If a consumer does not understand and acknowledge the risks, costs or obligations, this is also considered reckless lending.

Lastly, if a consumer becomes over-indebted as a result of entering into a credit agreement this, too, is classified as reckless lending.

2. When is an agreement considered reckless?
Credit providers have a huge amount of responsibility to the consumer. This includes abiding by the rules and regulations stipulated in the National Credit Act. These guidelines have been set out to ensure that credit agreements are fair when they are processing a credit agreement. An agreement between the credit provider and the consumer is also deemed as reckless when the credit provider did not conduct an affordability assessment, to understand whether or not the consumer is able to afford the repayments on the credit account.
If consumers don’t understand the risks, costs or obligations of the credit agreement, it could also be labelled as reckless. It is the credit providers responsibility to make consumers understand what exactly they are agreeing to.
If the consumer is granted the credit and this results in over-indebtedness, this is also regarded as reckless.

3. How do I identify reckless lending?
If you took out credit after 2007 and fell into arrears, you may have fallen victim to reckless lending. Credit providers are legally required to perform affordability assessments to ensure that you can afford to make repayments on your debt.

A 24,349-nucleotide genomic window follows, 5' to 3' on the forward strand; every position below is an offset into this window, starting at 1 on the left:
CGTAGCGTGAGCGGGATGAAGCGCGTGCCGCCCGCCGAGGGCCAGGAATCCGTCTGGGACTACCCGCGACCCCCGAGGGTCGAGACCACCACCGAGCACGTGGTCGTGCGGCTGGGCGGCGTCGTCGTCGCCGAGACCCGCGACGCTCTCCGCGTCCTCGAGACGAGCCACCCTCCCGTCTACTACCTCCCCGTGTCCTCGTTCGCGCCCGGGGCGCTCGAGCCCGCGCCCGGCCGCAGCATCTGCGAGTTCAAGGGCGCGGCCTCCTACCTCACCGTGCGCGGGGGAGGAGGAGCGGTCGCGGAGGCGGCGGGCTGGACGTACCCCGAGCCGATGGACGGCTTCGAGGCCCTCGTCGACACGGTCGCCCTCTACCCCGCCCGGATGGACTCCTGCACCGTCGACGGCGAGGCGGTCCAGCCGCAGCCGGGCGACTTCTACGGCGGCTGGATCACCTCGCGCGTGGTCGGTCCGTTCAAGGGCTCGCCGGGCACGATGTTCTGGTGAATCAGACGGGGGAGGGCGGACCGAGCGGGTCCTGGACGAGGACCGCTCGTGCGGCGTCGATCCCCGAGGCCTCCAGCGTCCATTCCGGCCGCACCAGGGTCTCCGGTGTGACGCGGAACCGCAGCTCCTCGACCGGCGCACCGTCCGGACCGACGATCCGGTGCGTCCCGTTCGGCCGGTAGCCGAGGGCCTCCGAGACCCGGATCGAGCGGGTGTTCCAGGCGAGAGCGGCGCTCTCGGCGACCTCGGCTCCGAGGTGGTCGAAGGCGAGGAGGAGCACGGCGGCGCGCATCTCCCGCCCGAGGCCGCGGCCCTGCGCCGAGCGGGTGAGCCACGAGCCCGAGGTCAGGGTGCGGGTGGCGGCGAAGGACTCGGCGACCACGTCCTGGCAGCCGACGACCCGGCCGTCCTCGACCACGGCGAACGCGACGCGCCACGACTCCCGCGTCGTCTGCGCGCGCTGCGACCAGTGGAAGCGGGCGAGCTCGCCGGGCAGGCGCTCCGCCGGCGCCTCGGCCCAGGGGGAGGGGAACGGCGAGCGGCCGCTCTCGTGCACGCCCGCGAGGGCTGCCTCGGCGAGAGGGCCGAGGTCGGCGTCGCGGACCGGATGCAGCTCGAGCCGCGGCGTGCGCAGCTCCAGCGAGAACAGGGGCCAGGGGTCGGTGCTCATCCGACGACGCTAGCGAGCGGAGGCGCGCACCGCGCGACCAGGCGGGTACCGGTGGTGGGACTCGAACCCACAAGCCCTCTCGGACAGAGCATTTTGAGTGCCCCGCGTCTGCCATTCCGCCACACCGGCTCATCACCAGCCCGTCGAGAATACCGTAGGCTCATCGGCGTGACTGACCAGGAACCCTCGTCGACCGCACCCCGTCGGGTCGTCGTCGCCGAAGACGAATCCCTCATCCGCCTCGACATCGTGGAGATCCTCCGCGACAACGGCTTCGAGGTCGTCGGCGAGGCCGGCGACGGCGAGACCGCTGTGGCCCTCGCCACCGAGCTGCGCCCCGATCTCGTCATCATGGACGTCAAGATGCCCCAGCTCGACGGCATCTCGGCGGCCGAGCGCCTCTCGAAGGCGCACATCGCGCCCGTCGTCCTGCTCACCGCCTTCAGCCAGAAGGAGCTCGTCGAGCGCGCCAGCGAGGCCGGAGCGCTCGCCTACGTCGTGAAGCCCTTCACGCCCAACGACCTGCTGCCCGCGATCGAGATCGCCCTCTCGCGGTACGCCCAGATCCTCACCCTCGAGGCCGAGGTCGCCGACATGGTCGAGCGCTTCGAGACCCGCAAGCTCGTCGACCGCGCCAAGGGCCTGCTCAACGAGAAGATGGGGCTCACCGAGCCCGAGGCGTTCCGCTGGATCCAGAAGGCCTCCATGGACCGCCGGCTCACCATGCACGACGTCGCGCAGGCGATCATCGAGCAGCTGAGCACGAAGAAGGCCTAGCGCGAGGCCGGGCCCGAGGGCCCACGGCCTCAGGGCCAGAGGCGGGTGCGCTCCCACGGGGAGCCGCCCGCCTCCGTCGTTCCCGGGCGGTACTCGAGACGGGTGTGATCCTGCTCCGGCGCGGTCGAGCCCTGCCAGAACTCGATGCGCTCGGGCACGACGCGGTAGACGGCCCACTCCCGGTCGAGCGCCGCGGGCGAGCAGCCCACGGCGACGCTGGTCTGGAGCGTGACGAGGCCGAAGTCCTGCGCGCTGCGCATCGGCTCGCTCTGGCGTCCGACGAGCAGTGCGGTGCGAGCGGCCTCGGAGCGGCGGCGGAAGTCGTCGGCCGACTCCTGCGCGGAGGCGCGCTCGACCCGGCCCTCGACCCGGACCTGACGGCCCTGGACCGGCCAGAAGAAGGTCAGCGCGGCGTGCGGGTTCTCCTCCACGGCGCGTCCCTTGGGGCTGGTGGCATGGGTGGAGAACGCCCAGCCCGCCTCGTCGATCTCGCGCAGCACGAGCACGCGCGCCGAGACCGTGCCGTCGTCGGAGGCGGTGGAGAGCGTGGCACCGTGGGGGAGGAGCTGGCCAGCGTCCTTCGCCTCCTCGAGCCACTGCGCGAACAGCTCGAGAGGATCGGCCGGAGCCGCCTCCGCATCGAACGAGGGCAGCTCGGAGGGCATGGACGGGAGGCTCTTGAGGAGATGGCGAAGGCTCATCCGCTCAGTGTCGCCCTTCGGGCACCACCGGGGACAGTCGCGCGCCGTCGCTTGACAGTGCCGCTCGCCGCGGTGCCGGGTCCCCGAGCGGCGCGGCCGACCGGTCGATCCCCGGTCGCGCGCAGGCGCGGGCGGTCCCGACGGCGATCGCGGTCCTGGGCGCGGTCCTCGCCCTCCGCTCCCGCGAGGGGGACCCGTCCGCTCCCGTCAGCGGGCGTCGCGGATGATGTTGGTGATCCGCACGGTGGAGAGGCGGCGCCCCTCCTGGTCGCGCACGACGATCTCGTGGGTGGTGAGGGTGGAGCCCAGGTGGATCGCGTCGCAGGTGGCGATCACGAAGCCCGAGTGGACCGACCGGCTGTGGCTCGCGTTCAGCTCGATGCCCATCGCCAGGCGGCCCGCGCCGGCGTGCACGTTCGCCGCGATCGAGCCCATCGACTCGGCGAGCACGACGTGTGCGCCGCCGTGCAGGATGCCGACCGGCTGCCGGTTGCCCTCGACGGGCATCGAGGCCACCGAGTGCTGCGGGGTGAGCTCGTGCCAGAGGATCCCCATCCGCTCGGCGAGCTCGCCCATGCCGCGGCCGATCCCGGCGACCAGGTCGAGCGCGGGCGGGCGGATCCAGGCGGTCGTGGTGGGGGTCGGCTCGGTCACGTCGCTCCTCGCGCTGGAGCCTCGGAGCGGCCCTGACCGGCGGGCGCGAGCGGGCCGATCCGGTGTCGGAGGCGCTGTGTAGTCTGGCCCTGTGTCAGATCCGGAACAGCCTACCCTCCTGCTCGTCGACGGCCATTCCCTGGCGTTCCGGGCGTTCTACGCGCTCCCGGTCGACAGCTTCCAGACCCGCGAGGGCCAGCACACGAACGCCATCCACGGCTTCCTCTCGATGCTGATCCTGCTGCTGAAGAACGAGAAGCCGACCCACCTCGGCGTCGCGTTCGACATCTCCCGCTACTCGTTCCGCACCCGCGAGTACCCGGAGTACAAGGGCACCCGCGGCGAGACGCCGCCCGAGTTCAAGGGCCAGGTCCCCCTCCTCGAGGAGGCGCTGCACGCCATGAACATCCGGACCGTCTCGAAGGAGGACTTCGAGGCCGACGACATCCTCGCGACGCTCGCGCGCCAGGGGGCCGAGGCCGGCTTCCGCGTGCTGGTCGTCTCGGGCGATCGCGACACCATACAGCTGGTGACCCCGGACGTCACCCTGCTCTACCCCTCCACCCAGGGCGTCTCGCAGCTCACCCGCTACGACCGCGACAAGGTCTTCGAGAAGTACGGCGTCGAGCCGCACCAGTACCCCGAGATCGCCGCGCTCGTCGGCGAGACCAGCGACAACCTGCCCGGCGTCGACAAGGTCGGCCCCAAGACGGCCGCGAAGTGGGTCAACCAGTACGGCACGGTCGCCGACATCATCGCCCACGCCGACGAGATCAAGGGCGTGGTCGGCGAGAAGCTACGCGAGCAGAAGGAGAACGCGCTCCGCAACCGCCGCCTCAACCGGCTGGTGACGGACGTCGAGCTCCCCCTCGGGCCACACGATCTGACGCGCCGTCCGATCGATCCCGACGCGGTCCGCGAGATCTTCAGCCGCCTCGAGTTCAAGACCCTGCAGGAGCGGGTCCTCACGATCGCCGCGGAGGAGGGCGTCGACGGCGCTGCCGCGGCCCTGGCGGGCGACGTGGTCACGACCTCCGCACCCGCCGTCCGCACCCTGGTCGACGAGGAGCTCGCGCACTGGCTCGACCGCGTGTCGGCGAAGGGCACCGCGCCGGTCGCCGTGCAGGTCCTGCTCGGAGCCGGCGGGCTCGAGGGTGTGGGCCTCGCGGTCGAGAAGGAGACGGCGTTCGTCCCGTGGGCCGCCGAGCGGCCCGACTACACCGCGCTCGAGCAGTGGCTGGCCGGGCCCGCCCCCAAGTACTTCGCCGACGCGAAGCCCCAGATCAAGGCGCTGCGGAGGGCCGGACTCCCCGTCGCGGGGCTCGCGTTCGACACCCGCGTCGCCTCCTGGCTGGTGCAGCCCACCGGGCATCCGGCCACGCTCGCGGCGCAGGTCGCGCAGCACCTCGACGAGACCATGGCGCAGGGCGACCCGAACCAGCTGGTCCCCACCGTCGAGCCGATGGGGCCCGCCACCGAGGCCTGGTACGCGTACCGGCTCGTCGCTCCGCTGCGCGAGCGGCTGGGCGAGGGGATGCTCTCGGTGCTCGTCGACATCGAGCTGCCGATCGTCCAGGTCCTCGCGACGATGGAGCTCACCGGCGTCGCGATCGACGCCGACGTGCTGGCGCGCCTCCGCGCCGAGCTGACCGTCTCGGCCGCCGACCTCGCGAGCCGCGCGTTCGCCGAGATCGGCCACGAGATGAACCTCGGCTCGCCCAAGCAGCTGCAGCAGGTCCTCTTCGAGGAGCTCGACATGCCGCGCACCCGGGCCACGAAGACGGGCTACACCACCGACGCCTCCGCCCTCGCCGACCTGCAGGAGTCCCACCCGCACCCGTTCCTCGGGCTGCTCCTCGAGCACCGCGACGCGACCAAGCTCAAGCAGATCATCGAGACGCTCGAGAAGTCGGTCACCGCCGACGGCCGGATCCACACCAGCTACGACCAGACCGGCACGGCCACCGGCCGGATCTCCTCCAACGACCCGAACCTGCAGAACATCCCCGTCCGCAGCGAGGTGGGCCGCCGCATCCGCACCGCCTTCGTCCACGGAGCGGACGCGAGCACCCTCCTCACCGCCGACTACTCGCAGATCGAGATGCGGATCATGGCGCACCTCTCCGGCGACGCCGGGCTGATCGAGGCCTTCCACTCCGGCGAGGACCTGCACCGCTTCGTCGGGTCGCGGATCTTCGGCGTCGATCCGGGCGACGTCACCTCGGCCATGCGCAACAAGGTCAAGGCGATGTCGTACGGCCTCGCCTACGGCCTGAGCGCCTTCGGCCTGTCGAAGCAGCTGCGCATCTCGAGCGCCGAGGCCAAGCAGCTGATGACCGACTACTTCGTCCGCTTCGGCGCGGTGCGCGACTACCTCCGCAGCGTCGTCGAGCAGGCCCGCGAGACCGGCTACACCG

If you fall into arrears even though your financial circumstances have not changed, your credit providers could be at fault. This means you could have the court declare that the credit agreement was a case of reckless lending. Consequently, you could have the debt written off,  which means that you would not have to pay it.

4. To prove reckless lending, you must show that:
You were not able to afford the loan when you entered into the credit agreement; or
You did not understand the terms and conditions of the credit agreement.

However be wary of the latter as credit providers normally escape liability by making you sign below the fine print acknowledging that you understand the terms and conditions.

4: Where to go for help
National Debt Advisors (NDA) offers free credit checks, whereby we assess all of your credit agreements to see whether any of them can be classified as reckless lending. If we suspect that any of your accounts are reckless, we will approach the court or tribunal on your behalf to have the agreement declared as reckless and the debt written off.

Remember as a consumer you have the responsibility to truthfully disclose your finances when applying for credit. If you misrepresented facts about your finances, at the time of entering into the agreement, your matter will not be regarded as reckless lending.